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Storytelling In VR



In order to understand what the future of storytelling holds , we first have to take

a look at its past. So let’s travel back to a time before movies, before theatres,

and before books, when stories were something shared, not on the big screens or stages,

but around the campfire.

We don’t know everything about how this early form for storytelling worked for certain,

but we can say something about its purpose and goals. They told each other stories about

encountering wild and dangerous animals to warn each other, or about places with lots

of fruit and food to give each other help. But they also used storytelling as a way of

connecting with the other worldly and godly forces.

During antiquity, storytelling, and theatre especially, became even more important. The

Dionysus-festival, where theatre was the main event, became one of the backbones of Greek

society, strengthening the bonds between the city states and creating a Greek identity.

Their culture was what separated them from the barbarians, and they believed tragedies

could make them better people through catharsis, feelings of sadness and empathy so strong their souls were cleansed.

During the middle ages, storytelling became monopolized by the church, but still played an important role in religious education and worship. But it was during the renaissance that storytelling really came into its own. We get the first professional storytellers in the form of actors and playwrights, who used the art to spread awareness and criticize their society. Also, the invention of the printing press makes literature far more available to the public. During the classical era that followed, storytelling was organised and codified, as science and logic were very popular at the time, creating a set of rules theatre and literature should follow, drawing from the likes of Aristotle and the three unities.

During romanticism, logic was overtaken by emotions, and art and stories should elicit

strong ones. They celebrated their nations and the people living in them, not caring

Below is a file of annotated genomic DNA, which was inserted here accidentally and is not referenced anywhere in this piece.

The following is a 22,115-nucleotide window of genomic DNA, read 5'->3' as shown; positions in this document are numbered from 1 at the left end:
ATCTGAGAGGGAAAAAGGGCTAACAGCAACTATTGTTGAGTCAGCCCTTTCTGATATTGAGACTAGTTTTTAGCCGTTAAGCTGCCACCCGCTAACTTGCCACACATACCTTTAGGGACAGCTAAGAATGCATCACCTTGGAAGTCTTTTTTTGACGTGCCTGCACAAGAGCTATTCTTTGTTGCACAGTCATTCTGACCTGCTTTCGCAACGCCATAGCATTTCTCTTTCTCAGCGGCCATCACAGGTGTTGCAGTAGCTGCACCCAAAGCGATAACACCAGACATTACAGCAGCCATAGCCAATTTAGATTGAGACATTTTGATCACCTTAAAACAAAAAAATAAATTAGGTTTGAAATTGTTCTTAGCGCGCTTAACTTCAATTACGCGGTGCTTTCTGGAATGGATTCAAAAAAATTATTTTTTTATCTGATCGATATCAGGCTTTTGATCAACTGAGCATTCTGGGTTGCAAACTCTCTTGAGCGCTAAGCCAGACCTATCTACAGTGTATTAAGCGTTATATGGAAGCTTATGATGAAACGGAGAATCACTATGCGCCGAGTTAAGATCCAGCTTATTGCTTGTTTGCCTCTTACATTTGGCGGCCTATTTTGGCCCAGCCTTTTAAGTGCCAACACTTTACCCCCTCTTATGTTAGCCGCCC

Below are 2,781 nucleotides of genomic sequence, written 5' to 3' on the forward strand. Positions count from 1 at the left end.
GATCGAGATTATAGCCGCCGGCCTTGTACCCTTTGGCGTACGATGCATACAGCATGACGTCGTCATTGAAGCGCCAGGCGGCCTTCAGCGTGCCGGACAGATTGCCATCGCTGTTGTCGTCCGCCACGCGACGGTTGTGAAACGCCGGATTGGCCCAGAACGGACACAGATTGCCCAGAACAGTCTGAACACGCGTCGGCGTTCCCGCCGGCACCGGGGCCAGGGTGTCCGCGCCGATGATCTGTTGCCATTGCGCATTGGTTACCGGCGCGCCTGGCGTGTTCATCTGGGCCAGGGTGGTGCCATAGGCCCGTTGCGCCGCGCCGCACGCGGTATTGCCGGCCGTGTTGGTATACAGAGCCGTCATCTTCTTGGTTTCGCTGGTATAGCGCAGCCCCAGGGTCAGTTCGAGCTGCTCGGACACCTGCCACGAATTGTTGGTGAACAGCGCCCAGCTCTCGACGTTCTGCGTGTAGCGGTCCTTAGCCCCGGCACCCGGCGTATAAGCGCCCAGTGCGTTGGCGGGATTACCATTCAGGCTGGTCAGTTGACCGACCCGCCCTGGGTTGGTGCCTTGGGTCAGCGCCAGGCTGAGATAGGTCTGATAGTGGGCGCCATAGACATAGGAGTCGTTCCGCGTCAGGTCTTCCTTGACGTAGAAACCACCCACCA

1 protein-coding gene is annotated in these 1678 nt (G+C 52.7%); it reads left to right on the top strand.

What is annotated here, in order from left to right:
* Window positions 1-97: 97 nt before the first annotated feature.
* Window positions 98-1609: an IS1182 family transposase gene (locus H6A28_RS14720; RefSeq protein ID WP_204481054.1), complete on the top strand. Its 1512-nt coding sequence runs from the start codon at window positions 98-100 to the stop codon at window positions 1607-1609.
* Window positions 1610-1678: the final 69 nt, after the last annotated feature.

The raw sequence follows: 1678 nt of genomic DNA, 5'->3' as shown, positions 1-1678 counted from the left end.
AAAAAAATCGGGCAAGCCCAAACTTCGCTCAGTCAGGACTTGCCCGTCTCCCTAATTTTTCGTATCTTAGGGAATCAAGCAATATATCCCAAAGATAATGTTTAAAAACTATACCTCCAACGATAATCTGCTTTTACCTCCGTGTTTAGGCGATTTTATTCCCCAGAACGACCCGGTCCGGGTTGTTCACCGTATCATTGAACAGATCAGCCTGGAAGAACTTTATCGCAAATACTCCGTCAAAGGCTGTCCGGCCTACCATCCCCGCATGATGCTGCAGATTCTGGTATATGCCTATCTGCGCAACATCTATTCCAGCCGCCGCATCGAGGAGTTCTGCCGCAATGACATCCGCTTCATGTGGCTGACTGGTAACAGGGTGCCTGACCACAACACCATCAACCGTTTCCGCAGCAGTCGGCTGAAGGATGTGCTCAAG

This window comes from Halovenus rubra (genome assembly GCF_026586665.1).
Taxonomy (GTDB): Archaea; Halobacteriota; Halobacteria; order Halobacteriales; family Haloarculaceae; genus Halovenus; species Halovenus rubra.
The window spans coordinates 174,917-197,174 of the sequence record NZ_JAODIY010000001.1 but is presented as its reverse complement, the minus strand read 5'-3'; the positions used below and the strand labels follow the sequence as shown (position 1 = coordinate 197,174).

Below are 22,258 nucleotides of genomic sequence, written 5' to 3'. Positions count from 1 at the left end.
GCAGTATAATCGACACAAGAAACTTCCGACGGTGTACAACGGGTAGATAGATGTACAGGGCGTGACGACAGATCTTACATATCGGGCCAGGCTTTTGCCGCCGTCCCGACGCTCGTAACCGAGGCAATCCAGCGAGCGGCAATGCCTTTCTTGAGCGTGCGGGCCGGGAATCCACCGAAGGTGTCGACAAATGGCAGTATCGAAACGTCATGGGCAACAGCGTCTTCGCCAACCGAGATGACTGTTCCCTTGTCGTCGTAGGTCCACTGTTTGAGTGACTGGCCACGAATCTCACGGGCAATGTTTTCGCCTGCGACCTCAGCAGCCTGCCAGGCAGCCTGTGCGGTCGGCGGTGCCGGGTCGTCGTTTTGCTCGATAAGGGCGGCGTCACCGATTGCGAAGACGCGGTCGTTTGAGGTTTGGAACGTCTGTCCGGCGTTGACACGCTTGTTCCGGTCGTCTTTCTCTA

for accuracy, but for emotional and artistic value. During the 1800-s, stories became more realistic. Authors and playwrights wanted to show things as they truly were, and realism was born. They used their stories to criticize the society they lived in, and they were very successful. This period is sometimes called a poetocracy. In the 1900-s, storytelling was revolutionized in more ways than one, splitting into two directions. On one hand, Playwrights and authors started experimenting more, wanting to create a new form of connection between the audience and the actors, making the people watching a part of the stories that were told, through performance art and new thoughts about scenography and audience placement. On the other side, tv and movies created a new separation between them, the fourth wall stronger than ever, but it also made stories far more accessible and realism was more important than ever. Most of us consume stories through tv, videos or streaming daily: not in hundreds, maybe thousands of years has storytelling been such an important part of our daily lives. Now, in the 21 century, Video games have opened up for a whole new medium, in many ways combining the two paths of the previous period. The interactivity and connection from theatre with the availability and mass-production of film and tv. For the first time in history, we can have a real impact on the stories, almost becoming a part of them. And the ease of which games, animations and videos can be created, as well as how easy it is to share them with others on sites like YouTube, storytelling has become democratized in a way never before seen.